Roland's homepage

My random knot in the Web


This is my home in the virtual world, where I write about things that I want to share. The freely available software that I've written as well as some of the photographs I've taken over the years can also be found here. Please use the navigation links on the right if you are looking for something.

Recent articles

  1. lamprop

    (tl;dr: download the latest version from github.)


    The purpose of this program is to calculate some properties of fiber-reinforced composite laminates. It calculates:

    • engineering properties like \(E_x\), \(E_y\), \(G_{xy}\)
    • thermal properties \(\alpha_x\) and \(\alpha_y\)
    • physical properties like density (\(\rho\)) and laminate thickness (\(t\))
    • stiffness (or ABD) and ...
  2. Python bindings for libmagic

    This documents how I installed Python bindings for libmagic.

    There are actually different bindings for libmagic. One set is part of the original distribution. It can be found in /usr/src/contrib/file/python/. But in my opinion it is somewhat cumbersome to use and not very Pythonic.

    The implementation from ahupp/python-magic in Github feels more natural.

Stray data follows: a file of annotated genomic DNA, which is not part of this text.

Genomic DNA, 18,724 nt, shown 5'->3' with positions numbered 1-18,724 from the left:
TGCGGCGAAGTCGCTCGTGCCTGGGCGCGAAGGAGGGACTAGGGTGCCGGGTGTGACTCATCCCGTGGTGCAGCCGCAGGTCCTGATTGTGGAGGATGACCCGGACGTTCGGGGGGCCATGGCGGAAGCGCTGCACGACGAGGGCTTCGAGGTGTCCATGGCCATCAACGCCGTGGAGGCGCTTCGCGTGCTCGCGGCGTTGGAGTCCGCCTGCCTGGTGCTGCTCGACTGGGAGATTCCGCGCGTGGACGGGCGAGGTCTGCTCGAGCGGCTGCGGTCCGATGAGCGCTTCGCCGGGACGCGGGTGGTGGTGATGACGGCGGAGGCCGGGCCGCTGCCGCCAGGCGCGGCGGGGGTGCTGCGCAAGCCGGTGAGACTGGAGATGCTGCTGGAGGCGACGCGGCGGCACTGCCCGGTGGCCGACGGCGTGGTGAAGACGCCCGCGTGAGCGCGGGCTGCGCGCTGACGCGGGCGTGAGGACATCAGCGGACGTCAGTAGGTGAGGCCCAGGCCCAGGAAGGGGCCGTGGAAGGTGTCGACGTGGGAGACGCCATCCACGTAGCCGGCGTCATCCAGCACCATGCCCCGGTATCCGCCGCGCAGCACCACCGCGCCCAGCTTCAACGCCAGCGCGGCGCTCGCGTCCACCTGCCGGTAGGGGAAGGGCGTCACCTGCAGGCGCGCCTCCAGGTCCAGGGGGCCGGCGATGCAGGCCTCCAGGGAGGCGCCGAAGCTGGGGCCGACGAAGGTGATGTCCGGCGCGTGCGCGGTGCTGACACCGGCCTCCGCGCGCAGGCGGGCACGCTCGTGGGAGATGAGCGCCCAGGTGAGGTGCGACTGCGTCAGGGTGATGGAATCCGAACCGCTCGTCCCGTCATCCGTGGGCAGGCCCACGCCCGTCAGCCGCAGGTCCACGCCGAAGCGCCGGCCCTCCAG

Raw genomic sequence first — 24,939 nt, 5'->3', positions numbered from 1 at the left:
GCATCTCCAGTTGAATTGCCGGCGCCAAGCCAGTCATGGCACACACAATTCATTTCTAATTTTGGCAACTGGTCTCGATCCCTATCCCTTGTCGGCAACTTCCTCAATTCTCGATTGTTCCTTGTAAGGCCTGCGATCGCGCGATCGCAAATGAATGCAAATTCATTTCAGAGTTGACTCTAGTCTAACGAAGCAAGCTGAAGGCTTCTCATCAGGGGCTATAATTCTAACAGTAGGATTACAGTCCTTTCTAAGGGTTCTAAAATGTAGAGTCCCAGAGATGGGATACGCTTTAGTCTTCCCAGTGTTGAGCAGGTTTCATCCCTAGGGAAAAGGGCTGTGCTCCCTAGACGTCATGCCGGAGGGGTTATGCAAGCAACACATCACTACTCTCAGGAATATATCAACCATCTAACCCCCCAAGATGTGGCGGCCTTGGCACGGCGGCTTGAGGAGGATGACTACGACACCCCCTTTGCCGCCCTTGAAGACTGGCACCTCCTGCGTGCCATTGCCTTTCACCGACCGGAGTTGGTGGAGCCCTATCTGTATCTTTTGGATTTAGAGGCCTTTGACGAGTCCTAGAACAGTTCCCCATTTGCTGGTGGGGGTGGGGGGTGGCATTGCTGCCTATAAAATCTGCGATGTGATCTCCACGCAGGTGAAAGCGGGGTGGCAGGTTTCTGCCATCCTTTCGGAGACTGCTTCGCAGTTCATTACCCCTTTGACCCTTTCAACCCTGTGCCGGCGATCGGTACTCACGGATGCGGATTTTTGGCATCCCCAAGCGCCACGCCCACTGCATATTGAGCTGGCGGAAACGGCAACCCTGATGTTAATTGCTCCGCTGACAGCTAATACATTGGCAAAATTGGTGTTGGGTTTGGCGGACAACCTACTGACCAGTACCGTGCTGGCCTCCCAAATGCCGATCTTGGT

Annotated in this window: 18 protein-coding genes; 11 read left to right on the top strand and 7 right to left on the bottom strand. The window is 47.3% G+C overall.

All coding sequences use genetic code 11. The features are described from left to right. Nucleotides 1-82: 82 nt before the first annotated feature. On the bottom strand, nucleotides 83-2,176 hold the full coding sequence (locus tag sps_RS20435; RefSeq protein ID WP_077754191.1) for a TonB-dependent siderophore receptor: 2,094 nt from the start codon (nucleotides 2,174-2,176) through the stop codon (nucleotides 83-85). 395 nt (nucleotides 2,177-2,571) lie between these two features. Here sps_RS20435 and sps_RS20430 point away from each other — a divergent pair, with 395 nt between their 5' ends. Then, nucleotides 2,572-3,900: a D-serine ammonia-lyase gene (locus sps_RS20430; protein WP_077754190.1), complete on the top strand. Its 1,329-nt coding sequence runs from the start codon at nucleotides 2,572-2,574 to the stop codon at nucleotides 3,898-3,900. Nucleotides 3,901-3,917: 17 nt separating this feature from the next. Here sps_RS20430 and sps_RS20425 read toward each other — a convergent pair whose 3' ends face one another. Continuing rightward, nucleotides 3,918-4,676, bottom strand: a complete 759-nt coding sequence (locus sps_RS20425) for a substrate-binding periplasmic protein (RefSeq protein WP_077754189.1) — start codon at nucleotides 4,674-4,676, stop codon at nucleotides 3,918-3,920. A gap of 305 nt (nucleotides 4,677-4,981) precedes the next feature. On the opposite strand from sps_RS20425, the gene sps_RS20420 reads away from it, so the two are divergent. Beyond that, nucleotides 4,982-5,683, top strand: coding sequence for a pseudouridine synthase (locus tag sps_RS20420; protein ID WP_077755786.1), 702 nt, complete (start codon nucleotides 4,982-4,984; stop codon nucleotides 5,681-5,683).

3. Windows 8: the infinite yak-shaving

    So I got a call from a friend who's ms-windows 8 laptop was wedged.

    Having set the machine up for him, I felt obliged to help, even though troubleshooting ms-windows ranks pretty on the bottom my list of favorite activities.

  4. Checking links with linklint

    This website contains lots of external links. A fact of life is that hyperlinks are subject to change, so they need checking every now and then.

    In this how-to article I'll cover how I did that for this website.

  5. foto4lb

    Photos from modern digital cameras are generally so large these days that you have to shrink them to use them in a document. I do this a lot, so I automated it.

    The script shrinks the files it is given to a width of 886 pixels, and shrinks ...

  6. csv2tbl

    The script takes a comma-separated values ("csv") file, and converts it to a LaTeX table. It handles a couple of different possible seperators; semicolon, comma and tab. Of those it automatically pics the one that occurs most.

    N.B.: it does not try to interpret quotation marks!

    It ...

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